I’ve already done something of a ‘Trip Report’ on the time in D.C., so this will be a Trip Report of the outbound segment to Florida. You might not think there would be much to say about a 2800 mile drive in a little under 4 days, but there is.
Gas, in California, runs about $1 / gallon more than in the rest of the States (at least, those in the lower half of the country where I usually drive). It can be $1.50 higher than the lowest cost areas (middle of Texas). So planning a drive out, I usually try for the fewest miles IN California. That’s I-80 through the mountains. But that route can be treacherous and full of snow and ice in winter.
The longest paths are to go north into Oregon or Washington, then east ( I-90 is nice in summer when the southern desert is hot…); or to go to the L.A. Basin and across on I-10 or even I-8 from San Diego. Freeways in the USA are even numbers going E/W and odd numbers going N/S, and then lowest numbers in the far south, highest numbers in the north. (Similar rules for N/S freeways and E/W numbers, so I-5 in California, I-95 on the East Coast… and Hawaii has numbers under 5, IIRC I-3 is the “interstate” highway in Hawaii… No, don’t ask how you can have an “interstate” on an Island of one State.)
So IF I want the minimum miles outbound AND it is winter, the middle line, I-40, into Northern Arizona is the best one. This is the old “Route 66” of ’50s song fame.
The added complication is that California, in theory, has a Curfew in place. 10 PM is a shutdown time. So I needed to escape California before 10 PM. But could not start until after 5 AM. In reality, it’s one tank of gas to Bakersfield, and then another gets you to Kingman Arizona. Folks who are nervous or have small tanks, top up in Tehachapi or Barstow. It’s I-5 to hwy 58 to Barstow, where you pick up I-40 and head out of State.
The Plot Complication is that I-40 also crosses high mountains. Flagstaff in Arizona is at about 7000 feet, and it gets snow in the winter. New Mexico has similar snow issues, even if at lower altitude. So in general, crossing the mountains on I-40 in winter is problematic. BUT, it’s faster out of California… so what to do…
Just immediately over the border, you can turn on Arizona 95 south. (There is a California 95 on the California side that I’ll talk about in the return trip report). The Arizona 95 follows the Colorado River and in just a few miles you are at Lake Havasu City. Which is where you will find the London Bridge. (Go figure…) Arriving near empty, I tanked up at a Very Nice Price a good $1+ per gallon less than in California.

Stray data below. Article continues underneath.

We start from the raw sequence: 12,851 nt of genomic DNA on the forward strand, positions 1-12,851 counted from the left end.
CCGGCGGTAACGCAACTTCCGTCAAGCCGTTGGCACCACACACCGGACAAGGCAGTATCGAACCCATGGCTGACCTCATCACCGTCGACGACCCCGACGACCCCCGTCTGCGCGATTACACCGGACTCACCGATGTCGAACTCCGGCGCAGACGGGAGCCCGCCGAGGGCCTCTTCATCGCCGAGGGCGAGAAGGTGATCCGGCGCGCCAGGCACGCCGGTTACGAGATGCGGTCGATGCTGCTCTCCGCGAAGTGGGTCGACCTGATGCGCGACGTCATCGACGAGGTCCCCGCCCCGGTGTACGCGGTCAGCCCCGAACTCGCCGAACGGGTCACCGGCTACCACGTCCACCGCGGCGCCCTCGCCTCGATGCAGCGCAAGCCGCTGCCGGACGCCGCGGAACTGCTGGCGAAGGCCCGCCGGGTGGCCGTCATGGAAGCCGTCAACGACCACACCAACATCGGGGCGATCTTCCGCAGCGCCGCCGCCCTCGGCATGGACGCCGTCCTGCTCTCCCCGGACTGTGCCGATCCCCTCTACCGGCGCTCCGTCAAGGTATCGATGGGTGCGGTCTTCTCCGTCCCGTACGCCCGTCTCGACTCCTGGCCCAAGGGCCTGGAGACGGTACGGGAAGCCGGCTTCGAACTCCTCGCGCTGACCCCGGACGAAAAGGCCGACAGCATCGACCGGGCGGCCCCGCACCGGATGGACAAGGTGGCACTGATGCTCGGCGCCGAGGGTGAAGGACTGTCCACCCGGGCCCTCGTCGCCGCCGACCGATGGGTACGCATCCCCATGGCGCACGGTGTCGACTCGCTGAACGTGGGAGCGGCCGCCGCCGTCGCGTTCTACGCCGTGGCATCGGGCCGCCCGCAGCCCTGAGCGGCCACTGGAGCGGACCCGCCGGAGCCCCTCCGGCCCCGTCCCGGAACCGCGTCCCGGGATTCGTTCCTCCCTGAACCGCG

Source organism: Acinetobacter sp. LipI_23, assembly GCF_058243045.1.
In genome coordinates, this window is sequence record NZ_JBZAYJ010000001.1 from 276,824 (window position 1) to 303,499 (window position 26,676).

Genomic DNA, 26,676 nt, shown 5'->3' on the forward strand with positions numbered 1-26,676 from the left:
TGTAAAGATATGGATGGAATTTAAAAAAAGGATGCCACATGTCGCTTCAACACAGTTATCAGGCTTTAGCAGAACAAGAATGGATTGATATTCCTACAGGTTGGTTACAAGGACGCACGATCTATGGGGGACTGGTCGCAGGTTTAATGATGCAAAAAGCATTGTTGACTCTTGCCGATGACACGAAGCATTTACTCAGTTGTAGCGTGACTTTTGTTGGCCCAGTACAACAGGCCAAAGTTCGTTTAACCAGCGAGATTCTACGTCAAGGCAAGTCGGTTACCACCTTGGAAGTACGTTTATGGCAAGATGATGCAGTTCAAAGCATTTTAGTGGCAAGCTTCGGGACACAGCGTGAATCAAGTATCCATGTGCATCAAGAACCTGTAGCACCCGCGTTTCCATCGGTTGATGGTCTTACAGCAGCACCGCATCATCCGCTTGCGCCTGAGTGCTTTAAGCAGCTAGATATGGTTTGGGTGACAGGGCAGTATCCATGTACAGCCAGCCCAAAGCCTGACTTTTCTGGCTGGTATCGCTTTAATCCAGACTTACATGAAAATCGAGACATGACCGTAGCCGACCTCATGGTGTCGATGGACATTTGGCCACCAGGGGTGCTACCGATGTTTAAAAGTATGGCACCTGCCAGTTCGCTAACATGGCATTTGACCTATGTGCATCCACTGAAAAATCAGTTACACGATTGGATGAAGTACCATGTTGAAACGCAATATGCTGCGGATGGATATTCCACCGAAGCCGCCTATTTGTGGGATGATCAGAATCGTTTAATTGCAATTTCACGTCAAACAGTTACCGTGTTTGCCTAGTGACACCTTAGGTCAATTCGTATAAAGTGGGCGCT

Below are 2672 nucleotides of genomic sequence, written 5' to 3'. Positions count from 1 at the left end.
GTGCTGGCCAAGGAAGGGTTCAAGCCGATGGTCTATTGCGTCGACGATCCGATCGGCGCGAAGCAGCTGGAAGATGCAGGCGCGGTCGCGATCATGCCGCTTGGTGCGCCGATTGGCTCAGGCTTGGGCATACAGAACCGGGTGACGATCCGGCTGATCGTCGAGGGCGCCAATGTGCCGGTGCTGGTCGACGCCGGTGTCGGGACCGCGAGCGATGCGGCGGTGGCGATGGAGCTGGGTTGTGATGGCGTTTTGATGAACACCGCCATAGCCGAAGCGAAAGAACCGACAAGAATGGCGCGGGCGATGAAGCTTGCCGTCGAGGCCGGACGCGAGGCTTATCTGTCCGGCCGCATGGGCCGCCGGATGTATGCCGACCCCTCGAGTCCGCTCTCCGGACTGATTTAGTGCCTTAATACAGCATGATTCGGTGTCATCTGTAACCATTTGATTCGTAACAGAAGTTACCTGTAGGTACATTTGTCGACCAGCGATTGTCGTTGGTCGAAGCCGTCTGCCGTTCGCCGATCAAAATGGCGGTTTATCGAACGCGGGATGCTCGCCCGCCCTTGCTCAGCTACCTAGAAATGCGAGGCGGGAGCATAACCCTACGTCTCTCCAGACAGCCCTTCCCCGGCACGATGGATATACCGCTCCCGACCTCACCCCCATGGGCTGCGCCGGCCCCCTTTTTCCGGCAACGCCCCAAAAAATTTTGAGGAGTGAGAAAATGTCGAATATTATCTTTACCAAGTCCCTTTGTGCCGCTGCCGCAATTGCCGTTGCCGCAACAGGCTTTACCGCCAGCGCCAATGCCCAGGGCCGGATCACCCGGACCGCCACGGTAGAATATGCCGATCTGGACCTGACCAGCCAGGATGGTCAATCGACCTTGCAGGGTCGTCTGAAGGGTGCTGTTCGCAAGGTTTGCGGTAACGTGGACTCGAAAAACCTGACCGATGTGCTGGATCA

I also was hungry. I’d not gotten started until about Noon and it was about 8:30 PM. Wanting dinner, I saw a place selling “Broasted Chicken”. IIRC, this is chicken deep fried in a pressure cooker. At the entry there was a counter where you order, then a seating area. I got to have a real, sit down, no mask, served to me at my table, indoor restaurant dinner! What a wonderful experience after a year of that being forbidden.
It was just amazing to me how much it felt good. Like I was back in America again. Just to order a meal, sit down, and eat it. Most of the trip, I’ll just eat fast food from a window or sandwiches and snacks packed in the car. (At 2 AM middle of nowhere Texas, you better have your own food on board. More on that below…) But for this first meal, I had a real treat.
From there, I headed south toward I-10 and I-8. Phoenix has decorated I-10 from about 50 miles outside of town with Photo Radar Cameras that auto-ticket you for just about anything. As traffic arrives at them, you get a sudden lurch slower as the locals know to hit the skids. This causes no end of traffic risks. Best avoided on both counts. So there is a “bypass” from I-10 outside of Phoenix to I-8 further south. Since I-8 then merges with I-10 on the other side of Phoenix (after it, too, turns south) you do not take any miles penalty.
Highway 95 joins I-10 at Quartzite. This little town gets visited by hundreds to thousands of campers and RVs every year. Partly due to massive areas of BLM (Bureau Of Land Management) land where you can camp for free or nearly free (depending on property). There were a LOT of RVs parked all over the desert. Again, nice to see folks just “Living the life” in America.